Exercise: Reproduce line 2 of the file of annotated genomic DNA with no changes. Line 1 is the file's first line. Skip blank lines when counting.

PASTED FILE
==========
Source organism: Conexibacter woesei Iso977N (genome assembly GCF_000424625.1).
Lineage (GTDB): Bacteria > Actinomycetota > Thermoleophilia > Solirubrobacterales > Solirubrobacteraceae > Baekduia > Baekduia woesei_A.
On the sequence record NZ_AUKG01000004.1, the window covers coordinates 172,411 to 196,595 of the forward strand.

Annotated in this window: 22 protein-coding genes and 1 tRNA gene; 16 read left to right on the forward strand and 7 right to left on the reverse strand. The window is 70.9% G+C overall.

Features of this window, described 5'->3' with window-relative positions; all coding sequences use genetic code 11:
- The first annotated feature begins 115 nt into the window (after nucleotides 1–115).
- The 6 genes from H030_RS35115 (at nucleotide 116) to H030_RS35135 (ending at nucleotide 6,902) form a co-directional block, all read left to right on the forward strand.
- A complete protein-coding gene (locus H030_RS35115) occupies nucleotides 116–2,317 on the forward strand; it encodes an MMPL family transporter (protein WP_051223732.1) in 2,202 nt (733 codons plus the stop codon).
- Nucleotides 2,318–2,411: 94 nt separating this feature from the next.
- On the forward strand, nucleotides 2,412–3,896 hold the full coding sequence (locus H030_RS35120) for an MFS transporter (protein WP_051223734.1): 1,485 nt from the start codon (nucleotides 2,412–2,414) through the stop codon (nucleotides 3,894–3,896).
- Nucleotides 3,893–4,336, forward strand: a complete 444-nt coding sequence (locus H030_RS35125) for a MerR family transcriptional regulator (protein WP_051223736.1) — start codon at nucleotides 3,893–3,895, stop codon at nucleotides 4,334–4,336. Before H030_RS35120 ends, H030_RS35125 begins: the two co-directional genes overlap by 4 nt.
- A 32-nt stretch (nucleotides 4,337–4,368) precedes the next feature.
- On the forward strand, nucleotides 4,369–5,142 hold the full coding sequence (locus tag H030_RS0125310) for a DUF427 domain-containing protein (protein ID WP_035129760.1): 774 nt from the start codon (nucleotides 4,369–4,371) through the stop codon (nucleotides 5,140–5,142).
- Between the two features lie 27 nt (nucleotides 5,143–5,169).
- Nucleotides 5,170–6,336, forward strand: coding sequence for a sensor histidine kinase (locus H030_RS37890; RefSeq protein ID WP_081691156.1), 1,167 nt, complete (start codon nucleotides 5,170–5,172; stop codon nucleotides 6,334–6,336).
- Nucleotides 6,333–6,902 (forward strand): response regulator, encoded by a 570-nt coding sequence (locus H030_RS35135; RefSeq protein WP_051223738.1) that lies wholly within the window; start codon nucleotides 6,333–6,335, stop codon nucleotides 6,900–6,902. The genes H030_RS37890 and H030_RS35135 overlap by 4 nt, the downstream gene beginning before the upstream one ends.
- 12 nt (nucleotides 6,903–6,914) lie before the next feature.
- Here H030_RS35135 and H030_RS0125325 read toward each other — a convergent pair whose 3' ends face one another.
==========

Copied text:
Lineage (GTDB): Bacteria > Actinomycetota > Thermoleophilia > Solirubrobacterales > Solirubrobacteraceae > Baekduia > Baekduia woesei_A.